``` List.map2 (+) ([0] @ row) (row @ [0])
```

(* returns the first n rows *) let pascal n =

``` let rec loop i row =
if i = n then []
else row :: loop (i+1) (next_row row)
in loop 0 [1]</lang>
```

## Octave

<lang octave>function pascaltriangle(h)

``` for i = 0:h-1
for k = 0:h-i
printf("  ");
endfor
for j = 0:i
printf("%3d ", bincoeff(i, j));
endfor
printf("\n");
endfor
```

endfunction

pascaltriangle(4);</lang>

## Oz

<lang oz>declare

``` fun {NextLine Xs}
{List.zip 0|Xs {Append Xs [0]}
fun {\$ Left Right}
Left + Right
end}
end
```
``` fun {Triangle N}
{List.take {Iterate [1] NextLine} N}
end
```
``` fun lazy {Iterate I F}
I|{Iterate {F I} F}
end
```
``` %% Only works nicely for N =< 5.
proc {PrintTriangle T}
N = {Length T}
in
for
Line in T
Indent in N-1..0;~1
do
for _ in 1..Indent do {System.printInfo " "} end
for L in Line do {System.printInfo L#" "} end
{System.printInfo "\n"}
end
end
```

in

``` {PrintTriangle {Triangle 5}}</lang>
```

For n = 0, prints nothing. For negative n, throws an exception.

## PARI/GP

<lang parigp>pascals_triangle(N)= { my(row=[],prevrow=[]); for(x=1,N,

```   if(x>5,break(1));
row=eval(Vec(Str(11^(x-1))));
print(row));
```

prevrow=row; for(y=6,N,

```  for(p=2,#prevrow,
row[p]=prevrow[p-1]+prevrow[p]);
row=concat(row,1);
prevrow=row;
print(row);
);
```

}</lang>

## Perl

<lang perl>sub pascal

1. Prints out \$n rows of Pascal's triangle. It returns undef for
2. failure and 1 for success.
``` {my \$n = shift;
\$n < 1 and return undef;
print "1\n";
\$n == 1 and return 1;
my @last = (1);
foreach my \$row (1 .. \$n - 1)
{my @this = map {\$last[\$_] + \$last[\$_ + 1]} 0 .. \$row - 2;
@last = (1, @this, 1);
print join(' ', @last), "\n";}
return 1;}</lang>
```

Here is a shorter version using bignum, which is limited to the first 23 rows because of the algorithm used: <lang perl>use bignum; sub pascal { \$_[0] ? unpack "A(A6)*", 1000001**\$_[0] : 1 } print "@{[map -+-\$_, pascal \$_]}\n" for 0..22;</lang>

## Perl 6

(the short version)

Works with: Rakudo version #23 "Lisbon"

Nonpositive inputs throw a multiple-dispatch error.

<lang perl6>multi pascal (1) { [1] } multi pascal (Int \$n where (* > 1)) {

```   my @rows = pascal \$n - 1;
@rows, [( 0, @(@rows[*-1]) ) >>+<< ( @(@rows[*-1]), 0 )];
```

}

say .perl for pascal 10;</lang>

Translation of: Perl

<lang perl6>sub pascal (\$n)

1. Prints out \$n rows of Pascal's triangle.
``` {\$n < 1 and return Mu;
say "1";
\$n == 1 and return 1;
my @last = [1];
for (1 .. \$n - 1) -> \$row
{my @this = map (-> \$a {@last[\$a] + @last[\$a + 1]}), 0 .. \$row - 2;
@last = (1, @this, 1);
say join(' ', @last) ;}
return 1;}
```

</lang>

### one-liner

The following routine returns a lazy list of lines using the sequence operator (...). With a lazy result you need not tell the routine how many you want; you can just use a slice subscript to get the first N lines: <lang perl6>sub pascal { [1], -> @p { [0, @p Z+ @p, 0] } ... * }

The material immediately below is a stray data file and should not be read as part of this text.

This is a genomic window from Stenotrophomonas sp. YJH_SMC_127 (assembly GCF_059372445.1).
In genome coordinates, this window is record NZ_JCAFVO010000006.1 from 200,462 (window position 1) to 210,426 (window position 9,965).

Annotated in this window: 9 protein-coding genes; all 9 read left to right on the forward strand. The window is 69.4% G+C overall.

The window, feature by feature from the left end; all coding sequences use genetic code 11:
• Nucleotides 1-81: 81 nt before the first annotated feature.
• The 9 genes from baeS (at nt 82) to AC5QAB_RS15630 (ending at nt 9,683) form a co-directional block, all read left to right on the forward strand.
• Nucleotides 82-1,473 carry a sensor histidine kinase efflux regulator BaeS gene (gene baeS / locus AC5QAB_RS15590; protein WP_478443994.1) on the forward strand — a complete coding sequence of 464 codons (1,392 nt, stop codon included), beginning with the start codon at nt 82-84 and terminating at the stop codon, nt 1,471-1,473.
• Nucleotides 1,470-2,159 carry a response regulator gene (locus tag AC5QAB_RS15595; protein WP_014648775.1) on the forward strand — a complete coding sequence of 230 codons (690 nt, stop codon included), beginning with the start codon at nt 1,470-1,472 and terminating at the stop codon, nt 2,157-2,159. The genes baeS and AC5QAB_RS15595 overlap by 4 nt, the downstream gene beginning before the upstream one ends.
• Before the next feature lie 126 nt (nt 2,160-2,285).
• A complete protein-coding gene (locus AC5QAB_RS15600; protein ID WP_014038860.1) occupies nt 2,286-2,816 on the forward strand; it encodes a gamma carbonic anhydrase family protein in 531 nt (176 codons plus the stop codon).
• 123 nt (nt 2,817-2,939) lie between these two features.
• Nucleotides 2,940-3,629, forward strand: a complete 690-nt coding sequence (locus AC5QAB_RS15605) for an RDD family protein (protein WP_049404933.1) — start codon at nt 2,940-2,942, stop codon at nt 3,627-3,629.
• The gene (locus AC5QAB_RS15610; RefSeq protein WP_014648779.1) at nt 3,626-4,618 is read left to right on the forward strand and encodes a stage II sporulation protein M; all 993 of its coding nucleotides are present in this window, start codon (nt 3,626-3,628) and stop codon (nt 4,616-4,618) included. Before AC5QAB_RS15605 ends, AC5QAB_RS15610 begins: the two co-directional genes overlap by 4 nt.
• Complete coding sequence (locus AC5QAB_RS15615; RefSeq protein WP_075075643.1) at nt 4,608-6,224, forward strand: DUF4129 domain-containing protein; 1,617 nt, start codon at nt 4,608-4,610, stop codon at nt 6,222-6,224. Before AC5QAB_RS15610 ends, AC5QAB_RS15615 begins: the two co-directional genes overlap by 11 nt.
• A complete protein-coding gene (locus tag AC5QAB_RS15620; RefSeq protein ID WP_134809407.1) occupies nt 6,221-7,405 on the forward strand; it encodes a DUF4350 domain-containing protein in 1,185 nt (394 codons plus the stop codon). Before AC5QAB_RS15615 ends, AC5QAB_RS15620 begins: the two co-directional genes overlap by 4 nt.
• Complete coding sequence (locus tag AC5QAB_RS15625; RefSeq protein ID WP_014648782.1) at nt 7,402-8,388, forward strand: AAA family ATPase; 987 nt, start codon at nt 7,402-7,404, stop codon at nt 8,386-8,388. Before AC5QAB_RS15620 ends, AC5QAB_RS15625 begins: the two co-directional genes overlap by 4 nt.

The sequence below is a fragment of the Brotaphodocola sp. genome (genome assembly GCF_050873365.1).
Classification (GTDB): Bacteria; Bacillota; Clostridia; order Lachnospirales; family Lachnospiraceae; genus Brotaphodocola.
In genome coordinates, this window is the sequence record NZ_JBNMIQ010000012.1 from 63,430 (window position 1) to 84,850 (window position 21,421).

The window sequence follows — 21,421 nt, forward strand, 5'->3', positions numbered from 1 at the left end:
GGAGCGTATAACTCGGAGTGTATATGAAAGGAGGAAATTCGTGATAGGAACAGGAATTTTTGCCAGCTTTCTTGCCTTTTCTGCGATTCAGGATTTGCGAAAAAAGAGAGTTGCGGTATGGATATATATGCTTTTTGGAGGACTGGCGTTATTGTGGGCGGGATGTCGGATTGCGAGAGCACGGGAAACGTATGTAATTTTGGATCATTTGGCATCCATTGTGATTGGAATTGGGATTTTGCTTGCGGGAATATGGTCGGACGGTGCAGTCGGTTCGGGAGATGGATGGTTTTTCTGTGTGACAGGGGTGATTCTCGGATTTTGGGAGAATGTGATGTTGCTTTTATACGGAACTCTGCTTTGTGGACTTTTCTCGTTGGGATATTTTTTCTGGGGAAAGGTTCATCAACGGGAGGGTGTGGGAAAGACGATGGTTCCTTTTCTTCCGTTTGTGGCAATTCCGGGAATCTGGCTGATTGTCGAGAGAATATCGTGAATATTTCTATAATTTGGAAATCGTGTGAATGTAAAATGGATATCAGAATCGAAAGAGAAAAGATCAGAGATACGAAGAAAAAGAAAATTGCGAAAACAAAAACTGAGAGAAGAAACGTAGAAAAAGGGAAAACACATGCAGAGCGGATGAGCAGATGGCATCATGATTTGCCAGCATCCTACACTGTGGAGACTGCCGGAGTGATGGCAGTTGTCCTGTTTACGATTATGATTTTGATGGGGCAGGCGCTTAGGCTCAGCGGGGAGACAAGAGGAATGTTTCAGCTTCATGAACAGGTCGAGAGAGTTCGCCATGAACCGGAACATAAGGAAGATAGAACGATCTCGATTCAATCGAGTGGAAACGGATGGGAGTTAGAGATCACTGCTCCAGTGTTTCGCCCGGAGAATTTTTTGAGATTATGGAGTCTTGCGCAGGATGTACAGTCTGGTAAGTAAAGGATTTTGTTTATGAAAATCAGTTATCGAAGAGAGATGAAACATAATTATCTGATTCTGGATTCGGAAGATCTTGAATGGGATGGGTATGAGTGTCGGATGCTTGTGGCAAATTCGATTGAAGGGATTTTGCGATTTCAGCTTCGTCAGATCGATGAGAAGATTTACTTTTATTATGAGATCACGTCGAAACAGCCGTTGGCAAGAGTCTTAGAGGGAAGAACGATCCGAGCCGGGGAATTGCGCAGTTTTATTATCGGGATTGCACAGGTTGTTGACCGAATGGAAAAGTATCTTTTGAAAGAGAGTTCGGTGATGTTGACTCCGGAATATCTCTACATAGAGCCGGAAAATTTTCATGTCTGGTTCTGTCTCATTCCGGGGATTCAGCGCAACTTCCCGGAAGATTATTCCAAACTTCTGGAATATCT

.say for pascal[^10];</lang>

See http://perlgeek.de/blog-en/perl-6/pascal-triangle.writeback for a partial explanation of how this one-liner example works.

One problem with the routine above is that it might recalculate the sequence each time you call it. Slightly more idiomatic would be to define the sequence as a lazy constant, which gives the compiler more latitude in whether to cache or recalculate intermediate values. (A desperate garbage collector can trim an overly long lazy constant, since it can always be recreated later, assuming the programmer didn't lie about its constancy.) In that sense, this is a better translation of the Haskell too.

Works with: niecza version 2011.07

<lang perl6>constant Pascal = [1], -> @p { [0, @p Z+ @p, 0] } ... *;

.say for Pascal[^10];

## PHP

<lang php>function pascalsTriangle(\$num){ \$c = 1; \$triangle = Array(); for(\$i=1;\$i<\$num;\$i++){ \$triangle[\$i] = Array(); if(!isset(\$triangle[\$i-1])){ \$triangle[\$i][] = \$c; }else{ for(\$j=0;\$j<count(\$triangle[\$i-1])+1;\$j++){ \$triangle[\$i][] = (isset(\$triangle[\$i-1][\$j-1]) && isset(\$triangle[\$i-1][\$j])) ? \$triangle[\$i-1][\$j-1] + \$triangle[\$i-1][\$j] : \$c; } } } return \$triangle; }

\$tria = pascalsTriangle(10); foreach(\$tria as \$val){ foreach(\$val as \$value){ echo \$value . ' '; } echo '
'; }</lang>

```                                       1
1   1
1   2   1
1   3   3   1
1   4   6   4   1
1   5  10  10   5   1
1   6  15  20  15   6   1
1   7  21  35  35  21   7   1
1   8  28  56  70  56  28   8   1
```

## PL/I

<lang PL/I> declare (t, u)(40) fixed binary; declare (i, n) fixed binary;

t,u = 0; get (n); if n <= 0 then return;

do n = 1 to n;

```  u(1) = 1;
do i = 1 to n;
u(i+1) = t(i) + t(i+1);
end;
put skip edit ((u(i) do i = 1 to n)) (col(40-2*n), (n+1) f(4));
t = u;
```

end; </lang>

<lang>

```                                       1
1   1
1   2   1
1   3   3   1
1   4   6   4   1
1   5  10  10   5   1
1   6  15  20  15   6   1
1   7  21  35  35  21   7   1
1   8  28  56  70  56  28   8   1
1   9  36  84 126 126  84  36   9   1
1  10  45 120 210 252 210 120  45  10   1
```

</lang>

## PicoLisp

Translation of: C